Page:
77. McClendon, Doctrine, 462, 466. See also James Wm. McClendon, Jr., “The Mennonite and Baptist Vision,” in Mennonites and Baptists: A Continuing Conversation, ed. Paul Toews (Winnipeg, MB: Kindred, 1993), 211–24; and James Wm. McClendon, Jr., “Primitive, Present, Future: A Vision for the Church in the Modern World,” in The Primitive Church in the Modern World, ed. Richard T. Hughes (Urbana, IL: University of Illinois Press, 1995), 98–105.
  78. It should be noted that in the list of equipping gifts, pastors are closely connected with teachers.
  79. For example, God is identified as Israel’s Shepherd in Ps 23:1; 28:9; 80:1; Isa 40:11; Jer 31:10; Ezek 34:12, 15; and Zech 10:3.
  80. Israel’s leaders are referred to as shepherds in Num 27:17; 2 Sam 5:2; 7:7; Ps 78:71; Jer 3:15; 22:22; 23:1–2, 4; 25:34–36; 50:6; and Ezek 34:2, 23–24; {271} 37:24.
  81. See McClendon, Doctrine, 65, 79.
  82. McClendon, 458 (emphasis is McClendon’s) and 67.
  83. For example, see R. Alastair Campbell, The Elders: Seniority in Earliest Christianity (Edinburgh: T&T Clark, 1994); and Benjamin L. Merkle, The Elder and the Overseer: One Office in the Early Church (New York: Peter Lang, 2003). Cf. R. Alistair Campbell, review of The Elder and the Overseer: One Office in the Early Church, by Benjamin L. Merkle, Evangelical Quarterly 77 (July 2005): 281–83.
  84. Campbell, Elders, 246. See also Giles, Patterns of Ministry, 78.
  85. R. Alastair Campbell, “The Elders: Seniority in Earliest Christianity,” Tyndale Bulletin 44 (May 1993): 184.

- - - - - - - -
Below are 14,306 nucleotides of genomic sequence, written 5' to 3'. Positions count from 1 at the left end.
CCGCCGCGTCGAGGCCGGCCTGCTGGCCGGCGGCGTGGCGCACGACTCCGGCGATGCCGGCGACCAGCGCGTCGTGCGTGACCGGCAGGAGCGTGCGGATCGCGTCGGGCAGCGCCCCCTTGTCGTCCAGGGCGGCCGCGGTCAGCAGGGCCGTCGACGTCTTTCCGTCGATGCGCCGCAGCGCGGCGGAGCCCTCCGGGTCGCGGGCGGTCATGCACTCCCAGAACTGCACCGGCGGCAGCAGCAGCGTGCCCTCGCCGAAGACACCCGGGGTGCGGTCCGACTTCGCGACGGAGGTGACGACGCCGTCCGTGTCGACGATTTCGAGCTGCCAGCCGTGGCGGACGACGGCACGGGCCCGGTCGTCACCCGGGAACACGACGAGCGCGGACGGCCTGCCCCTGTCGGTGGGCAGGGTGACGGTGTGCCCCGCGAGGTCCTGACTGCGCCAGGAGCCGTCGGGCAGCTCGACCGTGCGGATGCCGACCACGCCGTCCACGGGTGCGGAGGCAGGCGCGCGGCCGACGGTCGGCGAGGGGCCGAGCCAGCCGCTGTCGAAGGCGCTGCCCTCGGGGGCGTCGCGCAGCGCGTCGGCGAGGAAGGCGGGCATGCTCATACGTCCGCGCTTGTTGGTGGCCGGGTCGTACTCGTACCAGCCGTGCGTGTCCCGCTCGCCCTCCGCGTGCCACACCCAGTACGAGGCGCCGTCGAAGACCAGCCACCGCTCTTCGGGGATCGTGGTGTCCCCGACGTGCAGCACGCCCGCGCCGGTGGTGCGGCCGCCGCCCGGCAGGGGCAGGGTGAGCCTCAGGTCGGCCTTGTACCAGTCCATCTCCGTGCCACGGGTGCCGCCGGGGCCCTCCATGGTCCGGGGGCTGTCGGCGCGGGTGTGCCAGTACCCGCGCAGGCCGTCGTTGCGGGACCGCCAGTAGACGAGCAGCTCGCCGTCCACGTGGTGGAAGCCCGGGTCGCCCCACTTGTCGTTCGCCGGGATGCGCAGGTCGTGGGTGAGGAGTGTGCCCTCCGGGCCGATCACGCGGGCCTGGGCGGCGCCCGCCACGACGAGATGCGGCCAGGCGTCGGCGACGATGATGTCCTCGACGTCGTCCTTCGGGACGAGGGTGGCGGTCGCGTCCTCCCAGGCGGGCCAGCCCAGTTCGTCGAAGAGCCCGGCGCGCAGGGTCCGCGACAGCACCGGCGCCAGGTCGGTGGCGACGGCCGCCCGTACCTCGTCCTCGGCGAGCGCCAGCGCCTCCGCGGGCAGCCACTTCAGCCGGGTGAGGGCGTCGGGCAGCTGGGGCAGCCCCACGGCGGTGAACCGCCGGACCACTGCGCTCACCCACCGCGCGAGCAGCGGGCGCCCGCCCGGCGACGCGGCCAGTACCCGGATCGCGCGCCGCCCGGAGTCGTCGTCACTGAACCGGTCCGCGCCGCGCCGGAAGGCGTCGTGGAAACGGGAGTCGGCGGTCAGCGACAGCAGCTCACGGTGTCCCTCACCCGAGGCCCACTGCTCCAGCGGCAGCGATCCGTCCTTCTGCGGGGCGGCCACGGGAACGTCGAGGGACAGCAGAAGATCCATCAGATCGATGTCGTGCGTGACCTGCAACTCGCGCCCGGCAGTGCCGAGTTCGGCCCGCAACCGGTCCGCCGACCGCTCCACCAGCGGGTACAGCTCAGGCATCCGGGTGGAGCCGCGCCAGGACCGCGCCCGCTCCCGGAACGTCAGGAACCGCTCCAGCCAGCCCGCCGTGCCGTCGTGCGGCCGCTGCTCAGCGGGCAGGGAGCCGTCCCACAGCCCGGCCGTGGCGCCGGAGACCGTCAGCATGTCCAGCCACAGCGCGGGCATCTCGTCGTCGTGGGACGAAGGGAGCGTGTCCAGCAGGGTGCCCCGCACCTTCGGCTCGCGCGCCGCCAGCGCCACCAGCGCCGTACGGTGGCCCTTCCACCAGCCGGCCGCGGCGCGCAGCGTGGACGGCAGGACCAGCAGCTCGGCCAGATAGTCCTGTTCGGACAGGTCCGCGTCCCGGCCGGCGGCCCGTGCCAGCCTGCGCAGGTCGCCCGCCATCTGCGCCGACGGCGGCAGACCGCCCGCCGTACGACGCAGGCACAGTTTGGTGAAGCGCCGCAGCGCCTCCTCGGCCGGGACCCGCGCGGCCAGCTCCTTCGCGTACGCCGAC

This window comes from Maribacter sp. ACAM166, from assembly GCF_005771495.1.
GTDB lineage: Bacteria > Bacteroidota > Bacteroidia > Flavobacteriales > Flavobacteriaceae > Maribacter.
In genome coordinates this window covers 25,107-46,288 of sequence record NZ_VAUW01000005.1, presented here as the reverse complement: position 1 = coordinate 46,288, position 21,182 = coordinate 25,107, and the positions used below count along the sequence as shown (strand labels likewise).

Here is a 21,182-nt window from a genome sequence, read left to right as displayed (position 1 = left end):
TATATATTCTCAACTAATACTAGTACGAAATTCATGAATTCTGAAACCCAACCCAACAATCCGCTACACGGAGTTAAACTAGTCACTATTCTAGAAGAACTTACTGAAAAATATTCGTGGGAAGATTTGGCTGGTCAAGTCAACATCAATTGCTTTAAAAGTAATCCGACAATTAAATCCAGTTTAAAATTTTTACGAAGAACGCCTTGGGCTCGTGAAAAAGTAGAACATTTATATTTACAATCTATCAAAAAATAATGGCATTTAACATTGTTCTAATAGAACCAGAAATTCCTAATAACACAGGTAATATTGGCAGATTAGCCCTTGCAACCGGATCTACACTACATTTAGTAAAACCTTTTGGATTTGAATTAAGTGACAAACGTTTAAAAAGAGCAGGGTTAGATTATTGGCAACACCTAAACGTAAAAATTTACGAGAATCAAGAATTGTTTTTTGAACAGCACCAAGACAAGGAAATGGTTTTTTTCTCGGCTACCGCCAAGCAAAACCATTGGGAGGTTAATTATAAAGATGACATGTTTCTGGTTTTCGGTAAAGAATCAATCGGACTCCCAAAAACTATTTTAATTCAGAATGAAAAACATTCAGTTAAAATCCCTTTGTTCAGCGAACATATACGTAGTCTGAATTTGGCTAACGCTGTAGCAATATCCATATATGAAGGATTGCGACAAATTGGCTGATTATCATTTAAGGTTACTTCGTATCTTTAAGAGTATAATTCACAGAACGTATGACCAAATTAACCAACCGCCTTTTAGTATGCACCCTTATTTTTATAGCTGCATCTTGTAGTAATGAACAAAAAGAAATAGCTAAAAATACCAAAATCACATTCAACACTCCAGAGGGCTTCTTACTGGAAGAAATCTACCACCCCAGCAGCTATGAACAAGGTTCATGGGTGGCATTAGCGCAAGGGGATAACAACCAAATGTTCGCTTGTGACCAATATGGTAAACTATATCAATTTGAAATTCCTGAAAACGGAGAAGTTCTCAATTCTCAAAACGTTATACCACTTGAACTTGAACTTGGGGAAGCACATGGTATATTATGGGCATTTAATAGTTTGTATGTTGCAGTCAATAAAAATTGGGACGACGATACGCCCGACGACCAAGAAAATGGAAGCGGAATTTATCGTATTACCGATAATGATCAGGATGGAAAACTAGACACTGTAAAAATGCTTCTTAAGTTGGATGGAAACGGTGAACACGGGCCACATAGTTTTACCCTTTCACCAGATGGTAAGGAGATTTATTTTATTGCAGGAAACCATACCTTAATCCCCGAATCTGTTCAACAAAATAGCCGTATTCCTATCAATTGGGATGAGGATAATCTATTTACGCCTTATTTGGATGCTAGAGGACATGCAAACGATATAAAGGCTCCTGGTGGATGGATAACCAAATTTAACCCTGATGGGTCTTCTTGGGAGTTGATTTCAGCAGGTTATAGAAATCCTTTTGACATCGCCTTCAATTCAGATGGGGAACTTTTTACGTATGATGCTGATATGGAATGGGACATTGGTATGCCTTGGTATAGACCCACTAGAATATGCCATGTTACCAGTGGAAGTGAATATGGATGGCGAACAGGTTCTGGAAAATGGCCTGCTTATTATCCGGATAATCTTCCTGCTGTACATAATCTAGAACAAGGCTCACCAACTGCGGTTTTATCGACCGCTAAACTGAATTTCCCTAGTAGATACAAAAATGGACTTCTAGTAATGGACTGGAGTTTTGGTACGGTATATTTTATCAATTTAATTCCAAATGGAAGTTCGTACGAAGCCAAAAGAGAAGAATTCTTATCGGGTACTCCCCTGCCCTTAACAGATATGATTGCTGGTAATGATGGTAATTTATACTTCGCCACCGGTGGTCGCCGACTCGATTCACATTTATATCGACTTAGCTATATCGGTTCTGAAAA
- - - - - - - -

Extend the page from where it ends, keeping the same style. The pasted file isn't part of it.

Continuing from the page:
86. McClendon, Doctrine, 477 and 479.
  87. McClendon, 477.
  88. McClendon, 478.
  89. Giles, Patterns of Ministry, 35.
  90. Giles, 33.
  91. McClendon, Doctrine, 369 and 370.
  92. McClendon, 368.
  93. John K. Goodrich, “Overseers as Stewards and the Qualifications for Leadership in the Pastoral Epistles,” Zeitschrift für die Neutestamentliche Wissenschaft und die Kunde der Älteren Kirche 104 (2013): 81, 86, 87. See also Alistair C. Stewart, The Original Bishops: Office and Order in the First Christian Communities (Grand Rapids, MI: Baker Academic, 2014), 165, 317.
  94. See Campbell, review of The Elder and the Overseer, 281; and Giles, Patterns of Ministry, 95. Stewart demonstrates that “there is no evidence to support the oft-repeated assertion that presbyters are found within the synagogue, and so none to support the position that Christian churches were managed by presbyters along a synagogal model” (Original Bishops, 143).
  95. Stewart, Original Bishops, 100, 300. Stewart recognized that the nature of the overseer office “changed from being principally focused on economic provision to being a teaching office” (351–52).
  96. Stewart claims “there are Christian communities under the leadership of episkopoi, but no evidence has been found of any Christian church under the leadership of presbyteroi without any officers” (Original Bishops, 164).
  97. Stewart, 303.
  98. Stewart, 303. For example, Paul’s instructions to Titus to “appoint elders in every town” (1:5) was to create a citywide representative council rather than identifying local church leaders.
  99. McClendon, Doctrine, 366, 458.
Doug Heidebrecht (PhD, Wales) serves as the Director of Global Training and Associate Professor of Mission and Theology at MB Seminary and also works in an international setting.